#ThrowbackThursday: A look at the Mazda MX-5 lineage
Join us as we take a gander back at some of our automotive endeavours from days gone by. This week, the time machine takes us to June 25, 2017, when we assembled all generations of the venerable Mazda MX-5, with the help of enthusiastic owners. The Mazda brand wields an admirable resilience. An indomitable spirit that has seen it bounce back from a series of misfortunes. Foremost one calls to mind the devastation of war. In the wake of the atomic bomb dropped on Hiroshima in 1945 the company was essentially forced to start from scratch.
Despite a setback that would render any enterprise dead, what followed is an illustrious history peppered with innovation. The automaker became known for achievements like the rotary engine, whose speculated return continues to fuel forum commentary. They took on Le Mans and blitzed the hallowed circuit, clinching victories and setting records. Some of the seasons under ownership of the Ford Motor Company are perhaps parts of their history they would rather forget. And yet, after an acrimonious split Mazda once again managed to regain its step. One of the elements underpinning a return to form was the birth of the fourth-generation MX-5.
The good old MX-5: where exactly does one begin when addressing the impact of the best-selling roadster on the planet, as evidenced by those Guinness World Record books? Obviously, we would have to begin right at the start, with the 1989 genesis product. So, we did. A community of fervently passionate MX-5 owners — among them, industry colleagues — convened for a morning breakfast run and photography session. This offered a physical timeline of the fascinating evolution seen by the iconic roadster. And in some ways, it affirmed the truism that the more things change, the more they stay the same.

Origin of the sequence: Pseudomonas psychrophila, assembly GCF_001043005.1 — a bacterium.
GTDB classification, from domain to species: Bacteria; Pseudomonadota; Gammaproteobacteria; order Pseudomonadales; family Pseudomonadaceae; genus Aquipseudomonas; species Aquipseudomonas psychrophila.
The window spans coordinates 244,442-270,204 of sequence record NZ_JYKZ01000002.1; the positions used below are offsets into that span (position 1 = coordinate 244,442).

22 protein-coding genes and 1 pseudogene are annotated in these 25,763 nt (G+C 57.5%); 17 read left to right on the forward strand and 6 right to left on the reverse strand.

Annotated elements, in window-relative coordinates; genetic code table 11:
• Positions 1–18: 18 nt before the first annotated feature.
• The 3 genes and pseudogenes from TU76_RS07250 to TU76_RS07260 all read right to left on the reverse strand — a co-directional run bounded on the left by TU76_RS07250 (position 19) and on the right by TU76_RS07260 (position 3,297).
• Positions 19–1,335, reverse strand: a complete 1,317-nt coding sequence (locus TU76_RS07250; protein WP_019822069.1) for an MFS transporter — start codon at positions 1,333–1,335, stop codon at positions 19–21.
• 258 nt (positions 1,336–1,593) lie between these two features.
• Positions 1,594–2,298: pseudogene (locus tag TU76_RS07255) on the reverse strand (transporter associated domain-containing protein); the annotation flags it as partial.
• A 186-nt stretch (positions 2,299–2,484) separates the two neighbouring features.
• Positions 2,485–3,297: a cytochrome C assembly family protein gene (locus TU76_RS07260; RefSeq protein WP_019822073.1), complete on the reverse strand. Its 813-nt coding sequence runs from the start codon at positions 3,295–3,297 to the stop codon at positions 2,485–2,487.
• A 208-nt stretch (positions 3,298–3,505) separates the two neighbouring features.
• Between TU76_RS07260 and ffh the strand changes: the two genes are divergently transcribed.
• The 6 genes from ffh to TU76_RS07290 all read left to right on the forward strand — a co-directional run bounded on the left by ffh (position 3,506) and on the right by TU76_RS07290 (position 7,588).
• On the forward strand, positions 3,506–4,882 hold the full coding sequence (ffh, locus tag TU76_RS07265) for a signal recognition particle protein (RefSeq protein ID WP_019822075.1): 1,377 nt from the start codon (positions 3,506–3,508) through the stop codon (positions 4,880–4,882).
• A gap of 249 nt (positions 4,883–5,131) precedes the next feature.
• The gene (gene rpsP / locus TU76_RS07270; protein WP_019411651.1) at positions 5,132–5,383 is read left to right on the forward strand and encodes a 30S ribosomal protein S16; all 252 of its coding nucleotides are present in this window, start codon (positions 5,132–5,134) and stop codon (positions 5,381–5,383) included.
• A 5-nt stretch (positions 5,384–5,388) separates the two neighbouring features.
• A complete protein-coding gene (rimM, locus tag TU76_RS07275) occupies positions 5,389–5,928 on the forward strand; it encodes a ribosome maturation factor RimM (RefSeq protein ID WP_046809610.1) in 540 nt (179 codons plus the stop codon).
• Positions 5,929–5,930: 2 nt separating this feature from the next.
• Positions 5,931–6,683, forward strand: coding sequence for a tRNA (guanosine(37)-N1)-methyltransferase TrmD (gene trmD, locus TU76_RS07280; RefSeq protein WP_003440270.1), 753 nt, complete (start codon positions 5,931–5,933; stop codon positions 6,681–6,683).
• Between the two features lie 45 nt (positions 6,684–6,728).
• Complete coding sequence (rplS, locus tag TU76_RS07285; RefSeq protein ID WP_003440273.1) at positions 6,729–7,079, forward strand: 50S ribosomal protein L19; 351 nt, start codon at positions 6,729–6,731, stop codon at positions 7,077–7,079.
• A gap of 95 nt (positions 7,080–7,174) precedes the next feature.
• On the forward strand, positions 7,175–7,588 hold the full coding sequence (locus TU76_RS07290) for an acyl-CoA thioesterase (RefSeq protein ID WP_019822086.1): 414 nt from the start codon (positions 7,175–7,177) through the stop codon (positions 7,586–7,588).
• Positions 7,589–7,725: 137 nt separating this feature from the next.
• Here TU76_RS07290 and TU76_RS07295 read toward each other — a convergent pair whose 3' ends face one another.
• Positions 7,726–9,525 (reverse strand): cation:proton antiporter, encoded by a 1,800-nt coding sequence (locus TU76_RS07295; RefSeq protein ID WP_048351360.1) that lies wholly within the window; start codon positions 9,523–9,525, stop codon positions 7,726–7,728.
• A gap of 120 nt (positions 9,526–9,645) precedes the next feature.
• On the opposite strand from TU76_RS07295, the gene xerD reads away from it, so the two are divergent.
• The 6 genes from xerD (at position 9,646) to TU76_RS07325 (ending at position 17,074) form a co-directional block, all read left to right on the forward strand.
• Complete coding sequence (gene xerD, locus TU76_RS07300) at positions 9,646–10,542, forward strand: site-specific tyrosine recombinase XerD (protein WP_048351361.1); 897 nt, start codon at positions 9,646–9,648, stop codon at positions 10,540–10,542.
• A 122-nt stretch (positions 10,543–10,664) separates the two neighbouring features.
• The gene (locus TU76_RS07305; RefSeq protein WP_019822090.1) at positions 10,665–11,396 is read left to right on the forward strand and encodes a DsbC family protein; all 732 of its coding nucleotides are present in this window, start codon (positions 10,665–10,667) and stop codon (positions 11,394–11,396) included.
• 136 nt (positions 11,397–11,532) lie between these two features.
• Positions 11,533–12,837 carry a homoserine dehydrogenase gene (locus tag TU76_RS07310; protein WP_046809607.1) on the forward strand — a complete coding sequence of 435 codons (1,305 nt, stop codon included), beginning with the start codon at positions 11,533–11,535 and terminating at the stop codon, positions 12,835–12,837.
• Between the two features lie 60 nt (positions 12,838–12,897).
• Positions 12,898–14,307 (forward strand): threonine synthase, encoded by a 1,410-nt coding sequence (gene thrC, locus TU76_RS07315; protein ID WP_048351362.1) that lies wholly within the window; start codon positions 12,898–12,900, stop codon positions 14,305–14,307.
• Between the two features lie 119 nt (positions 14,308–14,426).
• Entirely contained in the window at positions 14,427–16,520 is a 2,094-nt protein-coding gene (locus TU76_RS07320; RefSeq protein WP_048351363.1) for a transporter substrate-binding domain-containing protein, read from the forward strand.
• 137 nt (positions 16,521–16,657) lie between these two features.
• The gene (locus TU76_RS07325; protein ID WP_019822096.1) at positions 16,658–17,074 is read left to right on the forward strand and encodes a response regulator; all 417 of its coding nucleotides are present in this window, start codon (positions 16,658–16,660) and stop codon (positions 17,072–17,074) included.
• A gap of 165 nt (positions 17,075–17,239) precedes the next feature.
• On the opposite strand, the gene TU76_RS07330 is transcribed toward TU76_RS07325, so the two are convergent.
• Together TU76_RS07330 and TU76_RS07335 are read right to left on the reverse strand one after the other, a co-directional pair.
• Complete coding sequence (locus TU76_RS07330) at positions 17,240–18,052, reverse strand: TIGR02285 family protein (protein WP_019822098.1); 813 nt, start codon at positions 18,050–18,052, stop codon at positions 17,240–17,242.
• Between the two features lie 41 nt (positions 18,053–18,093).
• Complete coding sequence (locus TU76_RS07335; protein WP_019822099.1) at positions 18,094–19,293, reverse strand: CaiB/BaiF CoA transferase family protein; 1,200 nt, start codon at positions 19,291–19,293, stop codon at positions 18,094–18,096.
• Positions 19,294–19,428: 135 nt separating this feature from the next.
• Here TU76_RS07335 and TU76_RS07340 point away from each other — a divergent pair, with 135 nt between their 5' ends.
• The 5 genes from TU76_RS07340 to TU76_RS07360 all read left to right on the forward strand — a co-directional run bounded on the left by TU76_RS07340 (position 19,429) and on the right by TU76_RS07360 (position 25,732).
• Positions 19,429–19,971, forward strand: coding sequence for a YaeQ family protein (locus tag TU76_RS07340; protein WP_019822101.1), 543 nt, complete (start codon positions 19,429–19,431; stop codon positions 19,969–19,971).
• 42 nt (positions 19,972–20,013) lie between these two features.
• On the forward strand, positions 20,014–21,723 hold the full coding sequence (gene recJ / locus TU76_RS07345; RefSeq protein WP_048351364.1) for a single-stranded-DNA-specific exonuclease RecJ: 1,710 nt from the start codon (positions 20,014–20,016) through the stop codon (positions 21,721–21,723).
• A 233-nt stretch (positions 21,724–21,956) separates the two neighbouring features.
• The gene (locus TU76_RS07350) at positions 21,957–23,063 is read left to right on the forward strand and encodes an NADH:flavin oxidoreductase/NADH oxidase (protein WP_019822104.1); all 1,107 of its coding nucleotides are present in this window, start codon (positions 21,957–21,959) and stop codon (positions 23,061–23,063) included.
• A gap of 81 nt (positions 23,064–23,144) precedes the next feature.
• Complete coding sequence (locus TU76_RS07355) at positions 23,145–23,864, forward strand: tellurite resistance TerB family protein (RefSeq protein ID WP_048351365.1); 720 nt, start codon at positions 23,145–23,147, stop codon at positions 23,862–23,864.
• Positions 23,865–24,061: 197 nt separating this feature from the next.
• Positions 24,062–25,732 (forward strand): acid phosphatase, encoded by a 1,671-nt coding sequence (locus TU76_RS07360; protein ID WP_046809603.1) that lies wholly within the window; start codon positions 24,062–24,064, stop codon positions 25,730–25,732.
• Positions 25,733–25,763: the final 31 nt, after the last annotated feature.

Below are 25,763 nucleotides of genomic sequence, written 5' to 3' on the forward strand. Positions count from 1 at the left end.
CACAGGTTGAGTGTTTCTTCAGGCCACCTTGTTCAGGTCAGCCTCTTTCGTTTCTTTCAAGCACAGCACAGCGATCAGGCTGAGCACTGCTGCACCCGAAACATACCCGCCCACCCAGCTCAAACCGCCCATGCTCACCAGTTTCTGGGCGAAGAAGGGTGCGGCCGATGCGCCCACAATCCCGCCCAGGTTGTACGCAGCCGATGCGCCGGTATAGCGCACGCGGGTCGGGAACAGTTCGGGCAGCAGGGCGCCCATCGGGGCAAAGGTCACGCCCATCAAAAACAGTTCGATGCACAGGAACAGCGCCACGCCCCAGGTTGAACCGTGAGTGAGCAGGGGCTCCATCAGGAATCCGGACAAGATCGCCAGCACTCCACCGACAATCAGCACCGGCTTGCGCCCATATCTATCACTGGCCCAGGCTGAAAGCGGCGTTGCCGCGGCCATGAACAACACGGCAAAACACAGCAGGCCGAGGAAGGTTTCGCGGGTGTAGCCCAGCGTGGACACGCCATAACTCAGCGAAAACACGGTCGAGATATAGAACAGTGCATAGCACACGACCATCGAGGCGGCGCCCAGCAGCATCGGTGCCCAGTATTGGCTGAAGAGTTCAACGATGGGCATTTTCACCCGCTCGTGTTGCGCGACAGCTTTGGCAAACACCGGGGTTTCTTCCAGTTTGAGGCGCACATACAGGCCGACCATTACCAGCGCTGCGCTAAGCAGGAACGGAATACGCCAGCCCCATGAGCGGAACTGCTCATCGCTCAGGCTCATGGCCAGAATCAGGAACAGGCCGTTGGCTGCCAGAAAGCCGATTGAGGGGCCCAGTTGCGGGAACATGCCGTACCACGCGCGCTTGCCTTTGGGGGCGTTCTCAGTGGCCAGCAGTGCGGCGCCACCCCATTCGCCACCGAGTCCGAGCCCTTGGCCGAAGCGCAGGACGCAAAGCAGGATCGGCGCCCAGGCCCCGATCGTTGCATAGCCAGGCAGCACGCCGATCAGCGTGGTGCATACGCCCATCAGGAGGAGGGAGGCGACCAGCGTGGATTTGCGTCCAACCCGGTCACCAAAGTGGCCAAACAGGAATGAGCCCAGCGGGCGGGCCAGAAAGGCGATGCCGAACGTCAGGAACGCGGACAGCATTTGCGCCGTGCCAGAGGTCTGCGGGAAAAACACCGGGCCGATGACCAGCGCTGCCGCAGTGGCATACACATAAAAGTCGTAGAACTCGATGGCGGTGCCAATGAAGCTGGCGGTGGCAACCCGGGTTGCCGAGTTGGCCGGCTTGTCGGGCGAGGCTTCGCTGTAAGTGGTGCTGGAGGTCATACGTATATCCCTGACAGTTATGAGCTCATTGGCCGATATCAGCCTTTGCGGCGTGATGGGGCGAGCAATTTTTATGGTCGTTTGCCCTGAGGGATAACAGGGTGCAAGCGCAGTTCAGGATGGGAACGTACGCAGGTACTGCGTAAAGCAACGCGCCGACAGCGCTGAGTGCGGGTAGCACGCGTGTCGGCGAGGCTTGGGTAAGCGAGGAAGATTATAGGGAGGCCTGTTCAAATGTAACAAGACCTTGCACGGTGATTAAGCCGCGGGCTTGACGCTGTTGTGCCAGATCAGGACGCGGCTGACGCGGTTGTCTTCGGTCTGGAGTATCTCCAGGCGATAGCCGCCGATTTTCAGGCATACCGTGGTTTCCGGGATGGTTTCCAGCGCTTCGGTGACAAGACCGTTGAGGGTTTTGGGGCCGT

Everybody gets a roadster: 1989 to 1998
If the British invented the lightweight, two-seater roadster, then the Japanese perfected it. The year was 1989. The Berlin Wall had fallen. SA was on the cusp of democracy. And the world was about to see a revival of the small, affordable roadster genre.
The recipe was simple. Minimal mass. Rear-wheel drive. Entertaining (and safe) dynamics. Something novices could exploit without awry endings. Something that could reward the skilful helmsman. And it needed to be relatively cheap. It was all those things, as the press noted, following the debut of the model at the Chicago Auto Show in 1989.